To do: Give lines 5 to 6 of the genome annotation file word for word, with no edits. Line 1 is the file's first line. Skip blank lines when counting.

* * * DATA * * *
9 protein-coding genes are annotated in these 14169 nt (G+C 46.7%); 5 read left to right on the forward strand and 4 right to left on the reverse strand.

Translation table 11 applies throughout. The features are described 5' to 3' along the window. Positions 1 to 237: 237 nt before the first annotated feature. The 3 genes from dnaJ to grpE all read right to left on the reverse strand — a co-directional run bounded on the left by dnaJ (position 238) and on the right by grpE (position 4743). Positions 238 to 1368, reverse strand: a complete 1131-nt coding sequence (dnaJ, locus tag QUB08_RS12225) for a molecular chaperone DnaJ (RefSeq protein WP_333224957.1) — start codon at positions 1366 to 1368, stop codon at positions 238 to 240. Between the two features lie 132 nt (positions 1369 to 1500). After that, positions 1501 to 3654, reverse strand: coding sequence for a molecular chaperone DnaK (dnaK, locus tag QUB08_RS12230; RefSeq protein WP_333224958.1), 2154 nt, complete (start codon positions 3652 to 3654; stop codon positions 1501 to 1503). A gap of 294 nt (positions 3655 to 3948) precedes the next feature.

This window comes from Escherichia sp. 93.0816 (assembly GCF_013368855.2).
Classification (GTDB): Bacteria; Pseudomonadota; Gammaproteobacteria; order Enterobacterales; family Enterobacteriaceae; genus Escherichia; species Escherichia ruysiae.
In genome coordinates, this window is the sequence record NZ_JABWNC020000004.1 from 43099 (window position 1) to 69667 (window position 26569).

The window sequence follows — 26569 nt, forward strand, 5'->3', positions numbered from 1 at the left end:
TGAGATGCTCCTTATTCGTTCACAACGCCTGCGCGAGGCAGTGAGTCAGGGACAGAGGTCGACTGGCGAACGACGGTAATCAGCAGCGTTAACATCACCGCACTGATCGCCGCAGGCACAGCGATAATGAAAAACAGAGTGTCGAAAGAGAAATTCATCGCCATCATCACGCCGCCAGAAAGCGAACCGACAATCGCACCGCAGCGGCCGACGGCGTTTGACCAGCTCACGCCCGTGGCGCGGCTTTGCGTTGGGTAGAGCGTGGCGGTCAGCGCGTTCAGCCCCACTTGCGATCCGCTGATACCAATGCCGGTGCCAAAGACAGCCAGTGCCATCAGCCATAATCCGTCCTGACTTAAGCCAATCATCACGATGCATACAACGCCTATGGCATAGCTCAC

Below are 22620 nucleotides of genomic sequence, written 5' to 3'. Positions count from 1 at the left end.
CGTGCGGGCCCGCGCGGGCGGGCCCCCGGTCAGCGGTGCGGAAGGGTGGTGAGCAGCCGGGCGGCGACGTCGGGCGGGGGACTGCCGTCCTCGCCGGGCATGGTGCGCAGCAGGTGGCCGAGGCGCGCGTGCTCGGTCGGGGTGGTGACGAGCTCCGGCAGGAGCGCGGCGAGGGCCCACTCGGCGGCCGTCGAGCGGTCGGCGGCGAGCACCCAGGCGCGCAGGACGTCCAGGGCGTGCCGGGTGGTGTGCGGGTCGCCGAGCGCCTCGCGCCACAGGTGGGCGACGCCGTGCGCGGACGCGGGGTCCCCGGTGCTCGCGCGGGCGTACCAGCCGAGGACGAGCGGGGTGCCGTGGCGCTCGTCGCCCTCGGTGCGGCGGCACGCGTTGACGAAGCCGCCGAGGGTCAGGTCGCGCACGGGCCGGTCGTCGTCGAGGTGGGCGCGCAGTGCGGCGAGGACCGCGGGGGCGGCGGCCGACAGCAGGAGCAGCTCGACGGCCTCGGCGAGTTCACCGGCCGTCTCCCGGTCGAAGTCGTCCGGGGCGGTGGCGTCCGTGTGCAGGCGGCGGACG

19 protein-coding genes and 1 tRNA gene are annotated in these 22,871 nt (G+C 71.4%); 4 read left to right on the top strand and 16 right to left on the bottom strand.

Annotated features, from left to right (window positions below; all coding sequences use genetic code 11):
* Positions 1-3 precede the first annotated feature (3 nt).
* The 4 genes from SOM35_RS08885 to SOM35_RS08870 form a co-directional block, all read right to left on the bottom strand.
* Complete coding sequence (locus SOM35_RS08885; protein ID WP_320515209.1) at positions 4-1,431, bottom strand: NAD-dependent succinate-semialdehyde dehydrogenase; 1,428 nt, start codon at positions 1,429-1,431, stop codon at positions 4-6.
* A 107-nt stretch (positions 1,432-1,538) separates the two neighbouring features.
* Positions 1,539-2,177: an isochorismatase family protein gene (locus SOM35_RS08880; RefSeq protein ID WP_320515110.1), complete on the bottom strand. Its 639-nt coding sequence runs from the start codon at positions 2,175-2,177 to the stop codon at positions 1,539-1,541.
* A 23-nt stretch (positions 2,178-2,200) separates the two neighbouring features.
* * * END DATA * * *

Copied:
In genome coordinates, this window is the sequence record NZ_JABWNC020000004.1 from 43099 (window position 1) to 69667 (window position 26569).

The window sequence follows — 26569 nt, forward strand, 5'->3', positions numbered from 1 at the left end: